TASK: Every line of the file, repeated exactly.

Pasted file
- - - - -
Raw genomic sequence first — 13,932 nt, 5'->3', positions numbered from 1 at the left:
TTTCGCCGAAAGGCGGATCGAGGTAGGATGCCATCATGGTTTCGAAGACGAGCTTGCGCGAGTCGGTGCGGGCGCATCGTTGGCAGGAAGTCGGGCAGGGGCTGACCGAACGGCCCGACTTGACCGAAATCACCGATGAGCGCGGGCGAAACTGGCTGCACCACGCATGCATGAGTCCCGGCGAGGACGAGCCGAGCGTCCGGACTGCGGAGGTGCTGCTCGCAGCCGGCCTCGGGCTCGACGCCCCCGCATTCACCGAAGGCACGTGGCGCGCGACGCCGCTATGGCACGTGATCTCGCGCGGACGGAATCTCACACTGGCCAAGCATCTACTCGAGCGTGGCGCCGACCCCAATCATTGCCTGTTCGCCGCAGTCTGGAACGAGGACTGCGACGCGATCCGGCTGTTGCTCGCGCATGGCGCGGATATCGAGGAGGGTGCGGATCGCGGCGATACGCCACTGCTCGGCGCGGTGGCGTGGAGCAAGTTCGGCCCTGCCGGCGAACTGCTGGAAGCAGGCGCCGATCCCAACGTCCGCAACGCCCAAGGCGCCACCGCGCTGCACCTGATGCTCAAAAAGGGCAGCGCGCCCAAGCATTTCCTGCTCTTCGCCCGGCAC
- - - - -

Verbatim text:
Raw genomic sequence first — 13,932 nt, 5'->3', positions numbered from 1 at the left:
TTTCGCCGAAAGGCGGATCGAGGTAGGATGCCATCATGGTTTCGAAGACGAGCTTGCGCGAGTCGGTGCGGGCGCATCGTTGGCAGGAAGTCGGGCAGGGGCTGACCGAACGGCCCGACTTGACCGAAATCACCGATGAGCGCGGGCGAAACTGGCTGCACCACGCATGCATGAGTCCCGGCGAGGACGAGCCGAGCGTCCGGACTGCGGAGGTGCTGCTCGCAGCCGGCCTCGGGCTCGACGCCCCCGCATTCACCGAAGGCACGTGGCGCGCGACGCCGCTATGGCACGTGATCTCGCGCGGACGGAATCTCACACTGGCCAAGCATCTACTCGAGCGTGGCGCCGACCCCAATCATTGCCTGTTCGCCGCAGTCTGGAACGAGGACTGCGACGCGATCCGGCTGTTGCTCGCGCATGGCGCGGATATCGAGGAGGGTGCGGATCGCGGCGATACGCCACTGCTCGGCGCGGTGGCGTGGAGCAAGTTCGGCCCTGCCGGCGAACTGCTGGAAGCAGGCGCCGATCCCAACGTCCGCAACGCCCAAGGCGCCACCGCGCTGCACCTGATGCTCAAAAAGGGCAGCGCGCCCAAGCATTTCCTGCTCTTCGCCCGGCAC